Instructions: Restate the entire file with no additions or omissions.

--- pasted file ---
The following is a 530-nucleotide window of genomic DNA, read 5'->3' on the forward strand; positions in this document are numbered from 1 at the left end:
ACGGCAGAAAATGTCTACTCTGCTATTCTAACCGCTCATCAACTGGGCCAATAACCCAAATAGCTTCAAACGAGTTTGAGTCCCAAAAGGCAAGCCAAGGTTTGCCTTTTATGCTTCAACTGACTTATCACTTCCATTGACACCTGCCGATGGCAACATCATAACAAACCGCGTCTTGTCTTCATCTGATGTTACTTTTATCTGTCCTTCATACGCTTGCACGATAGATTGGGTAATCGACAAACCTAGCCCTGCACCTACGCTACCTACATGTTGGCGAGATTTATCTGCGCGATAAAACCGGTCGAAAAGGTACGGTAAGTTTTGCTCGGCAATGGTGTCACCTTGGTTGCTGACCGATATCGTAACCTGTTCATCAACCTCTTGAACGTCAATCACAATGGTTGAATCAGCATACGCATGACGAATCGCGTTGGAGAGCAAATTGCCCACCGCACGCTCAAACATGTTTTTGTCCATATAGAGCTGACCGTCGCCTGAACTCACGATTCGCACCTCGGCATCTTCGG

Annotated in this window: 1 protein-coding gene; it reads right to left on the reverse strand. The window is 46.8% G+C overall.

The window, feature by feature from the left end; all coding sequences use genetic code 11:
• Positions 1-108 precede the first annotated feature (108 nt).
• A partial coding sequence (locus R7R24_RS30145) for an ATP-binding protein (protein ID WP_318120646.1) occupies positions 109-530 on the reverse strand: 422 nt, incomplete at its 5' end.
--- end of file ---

The following is a 530-nucleotide window of genomic DNA, read 5'->3' on the forward strand; positions in this document are numbered from 1 at the left end:
ACGGCAGAAAATGTCTACTCTGCTATTCTAACCGCTCATCAACTGGGCCAATAACCCAAATAGCTTCAAACGAGTTTGAGTCCCAAAAGGCAAGCCAAGGTTTGCCTTTTATGCTTCAACTGACTTATCACTTCCATTGACACCTGCCGATGGCAACATCATAACAAACCGCGTCTTGTCTTCATCTGATGTTACTTTTATCTGTCCTTCATACGCTTGCACGATAGATTGGGTAATCGACAAACCTAGCCCTGCACCTACGCTACCTACATGTTGGCGAGATTTATCTGCGCGATAAAACCGGTCGAAAAGGTACGGTAAGTTTTGCTCGGCAATGGTGTCACCTTGGTTGCTGACCGATATCGTAACCTGTTCATCAACCTCTTGAACGTCAATCACAATGGTTGAATCAGCATACGCATGACGAATCGCGTTGGAGAGCAAATTGCCCACCGCACGCTCAAACATGTTTTTGTCCATATAGAGCTGACCGTCGCCTGAACTCACGATTCGCACCTCGGCATCTTCGG

Annotated in this window: 1 protein-coding gene; it reads right to left on the reverse strand. The window is 46.8% G+C overall.

The window, feature by feature from the left end; all coding sequences use genetic code 11:
• Positions 1-108 precede the first annotated feature (108 nt).
• A partial coding sequence (locus R7R24_RS30145) for an ATP-binding protein (protein ID WP_318120646.1) occupies positions 109-530 on the reverse strand: 422 nt, incomplete at its 5' end.